Chronology of Post-Glacial Settlement in the Gobi Desert and the Neolithization of Arid Mongolia and China

Persistent Link:
http://hdl.handle.net/10150/223342
Title:
Chronology of Post-Glacial Settlement in the Gobi Desert and the Neolithization of Arid Mongolia and China
Author:
Janz, Lisa
Issue Date:
2012
Publisher:
The University of Arizona.
Rights:
Copyright © is held by the author. Digital access to this material is made possible by the University Libraries, University of Arizona. Further transmission, reproduction or presentation (such as public display or performance) of protected items is prohibited except with permission of the author.
Embargo:
Release after 26-Apr-2014
Abstract:
Prior to this study, knowledge of Gobi Desert prehistory was mostly limited to early and mid-20th century descriptions of undated stone tool assemblages from unanalyzed museum collections. This research focuses on the use of extensive existing museum collections to establish a baseline chronology of technology, economy, and land-use for prehistoric Gobi Desert groups. Radiocarbon and luminescence dating are used to establish an artefact-based chronology and provide a relative age for 96 archaeological site assemblages. Interpretations of land-use derived from lithic analysis are compared to detailed regional and local palaeoenvironmental records in order to contextualize residential mobility and subsistence. Results indicate that a dramatic shift in land-use after about 8000 years ago was related to a combination of widespread forestation and the increased productivity of lowland habitats during a period of high effective moisture. Hunter-gatherers organized their movements around dune-field/wetland environments, but utilized a range of both high- and low-ranked foods such as large ungulates from adjoining plains and uplands, and seeds and/or tubers from dune-fields and wetlands. New radiocarbon dates indicate that the use of dune-fields and wetlands persisted into the early Bronze Age, overlapping with the rise of nomadic pastoralism across Northeast Asia. These findings illuminate the period just prior to the rise of nomadic pastoralism in Northeast Asia and add considerable depth to our understanding of hunter-gatherer adaptations within arid environments following the Last Glacial Maximum.
Type:
text; Electronic Dissertation
Keywords:
Hunter-gatherers; Mongolia; Neolithic; Nomadic pastoralism; Anthropology; Climate change; Gobi Desert
Degree Name:
Ph.D.
Degree Level:
doctoral
Degree Program:
Graduate College; Anthropology
Degree Grantor:
University of Arizona
Advisor:
Olsen, John W.

Full metadata record

DC FieldValue Language
dc.language.isoenen_US
dc.titleChronology of Post-Glacial Settlement in the Gobi Desert and the Neolithization of Arid Mongolia and Chinaen_US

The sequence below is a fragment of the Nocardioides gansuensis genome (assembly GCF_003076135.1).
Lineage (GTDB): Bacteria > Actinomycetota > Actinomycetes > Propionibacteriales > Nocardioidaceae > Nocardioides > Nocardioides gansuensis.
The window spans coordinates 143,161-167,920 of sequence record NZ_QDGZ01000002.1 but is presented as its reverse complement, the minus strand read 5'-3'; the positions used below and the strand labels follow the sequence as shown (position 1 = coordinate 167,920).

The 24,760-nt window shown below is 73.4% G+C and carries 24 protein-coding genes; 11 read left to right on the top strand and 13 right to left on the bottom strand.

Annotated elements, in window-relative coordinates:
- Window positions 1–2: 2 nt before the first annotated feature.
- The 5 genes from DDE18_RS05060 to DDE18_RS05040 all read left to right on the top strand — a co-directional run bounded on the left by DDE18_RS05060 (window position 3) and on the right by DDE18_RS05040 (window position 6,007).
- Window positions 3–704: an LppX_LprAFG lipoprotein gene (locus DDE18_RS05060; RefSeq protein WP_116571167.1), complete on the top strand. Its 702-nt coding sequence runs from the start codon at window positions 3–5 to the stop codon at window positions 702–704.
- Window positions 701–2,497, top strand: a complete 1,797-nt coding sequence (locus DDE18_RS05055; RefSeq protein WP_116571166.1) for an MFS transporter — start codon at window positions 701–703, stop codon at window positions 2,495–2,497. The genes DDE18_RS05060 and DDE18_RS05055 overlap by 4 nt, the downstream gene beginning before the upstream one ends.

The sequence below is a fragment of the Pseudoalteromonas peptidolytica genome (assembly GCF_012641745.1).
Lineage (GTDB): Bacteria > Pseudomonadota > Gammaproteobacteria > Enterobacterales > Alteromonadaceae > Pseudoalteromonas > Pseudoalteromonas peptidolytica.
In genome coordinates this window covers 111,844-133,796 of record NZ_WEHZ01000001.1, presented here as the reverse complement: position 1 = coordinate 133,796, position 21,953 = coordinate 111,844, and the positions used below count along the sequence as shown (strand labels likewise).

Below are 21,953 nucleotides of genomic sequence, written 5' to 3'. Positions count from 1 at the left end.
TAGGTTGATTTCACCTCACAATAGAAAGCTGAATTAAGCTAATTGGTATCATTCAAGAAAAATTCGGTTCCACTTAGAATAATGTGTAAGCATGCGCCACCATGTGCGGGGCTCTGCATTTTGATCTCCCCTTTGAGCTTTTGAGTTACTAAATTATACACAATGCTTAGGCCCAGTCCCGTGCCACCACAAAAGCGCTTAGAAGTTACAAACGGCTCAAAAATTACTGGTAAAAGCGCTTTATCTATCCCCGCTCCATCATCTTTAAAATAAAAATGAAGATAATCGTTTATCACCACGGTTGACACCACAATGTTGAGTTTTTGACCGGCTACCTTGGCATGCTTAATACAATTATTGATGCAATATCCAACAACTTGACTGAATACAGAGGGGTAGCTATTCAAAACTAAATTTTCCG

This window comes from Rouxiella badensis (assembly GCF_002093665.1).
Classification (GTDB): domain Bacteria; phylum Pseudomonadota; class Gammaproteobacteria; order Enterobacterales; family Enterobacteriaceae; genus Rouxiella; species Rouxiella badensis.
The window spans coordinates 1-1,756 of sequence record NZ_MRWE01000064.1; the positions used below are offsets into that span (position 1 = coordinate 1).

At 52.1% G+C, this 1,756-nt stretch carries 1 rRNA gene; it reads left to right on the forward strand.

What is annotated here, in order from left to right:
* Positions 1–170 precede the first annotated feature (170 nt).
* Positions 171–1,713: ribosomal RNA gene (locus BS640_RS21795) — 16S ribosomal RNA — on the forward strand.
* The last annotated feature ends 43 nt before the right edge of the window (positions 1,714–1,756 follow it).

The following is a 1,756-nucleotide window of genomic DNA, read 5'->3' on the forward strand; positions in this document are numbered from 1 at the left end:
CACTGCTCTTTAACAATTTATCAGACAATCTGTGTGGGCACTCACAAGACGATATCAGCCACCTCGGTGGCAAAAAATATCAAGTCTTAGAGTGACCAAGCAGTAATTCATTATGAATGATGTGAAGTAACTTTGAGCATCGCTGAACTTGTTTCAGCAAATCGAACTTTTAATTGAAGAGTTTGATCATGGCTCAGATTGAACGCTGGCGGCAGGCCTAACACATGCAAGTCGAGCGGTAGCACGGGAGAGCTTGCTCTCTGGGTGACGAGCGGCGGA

dc.creatorJanz, Lisaen_US
dc.contributor.authorJanz, Lisaen_US
dc.date.issued2012-
dc.publisherThe University of Arizona.en_US
dc.rightsCopyright © is held by the author. Digital access to this material is made possible by the University Libraries, University of Arizona. Further transmission, reproduction or presentation (such as public display or performance) of protected items is prohibited except with permission of the author.en_US
dc.description.releaseRelease after 26-Apr-2014en_US
dc.description.abstractPrior to this study, knowledge of Gobi Desert prehistory was mostly limited to early and mid-20th century descriptions of undated stone tool assemblages from unanalyzed museum collections. This research focuses on the use of extensive existing museum collections to establish a baseline chronology of technology, economy, and land-use for prehistoric Gobi Desert groups. Radiocarbon and luminescence dating are used to establish an artefact-based chronology and provide a relative age for 96 archaeological site assemblages. Interpretations of land-use derived from lithic analysis are compared to detailed regional and local palaeoenvironmental records in order to contextualize residential mobility and subsistence. Results indicate that a dramatic shift in land-use after about 8000 years ago was related to a combination of widespread forestation and the increased productivity of lowland habitats during a period of high effective moisture. Hunter-gatherers organized their movements around dune-field/wetland environments, but utilized a range of both high- and low-ranked foods such as large ungulates from adjoining plains and uplands, and seeds and/or tubers from dune-fields and wetlands. New radiocarbon dates indicate that the use of dune-fields and wetlands persisted into the early Bronze Age, overlapping with the rise of nomadic pastoralism across Northeast Asia. These findings illuminate the period just prior to the rise of nomadic pastoralism in Northeast Asia and add considerable depth to our understanding of hunter-gatherer adaptations within arid environments following the Last Glacial Maximum.en_US
dc.typetexten_US
dc.typeElectronic Dissertationen_US
dc.subjectHunter-gatherersen_US
dc.subjectMongoliaen_US
dc.subjectNeolithicen_US
dc.subjectNomadic pastoralismen_US
dc.subjectAnthropologyen_US
dc.subjectClimate changeen_US
dc.subjectGobi Deserten_US
thesis.degree.namePh.D.en_US
thesis.degree.leveldoctoralen_US
thesis.degree.disciplineGraduate Collegeen_US
thesis.degree.disciplineAnthropologyen_US
thesis.degree.grantorUniversity of Arizonaen_US
dc.contributor.advisorOlsen, John W.en_US
dc.contributor.committeememberKuhn, Steven L.en_US
dc.contributor.committeememberSchiffer, Michael B.en_US
dc.contributor.committeememberStiner, Mary C.en_US
dc.contributor.committeememberOlsen, John W.en_US
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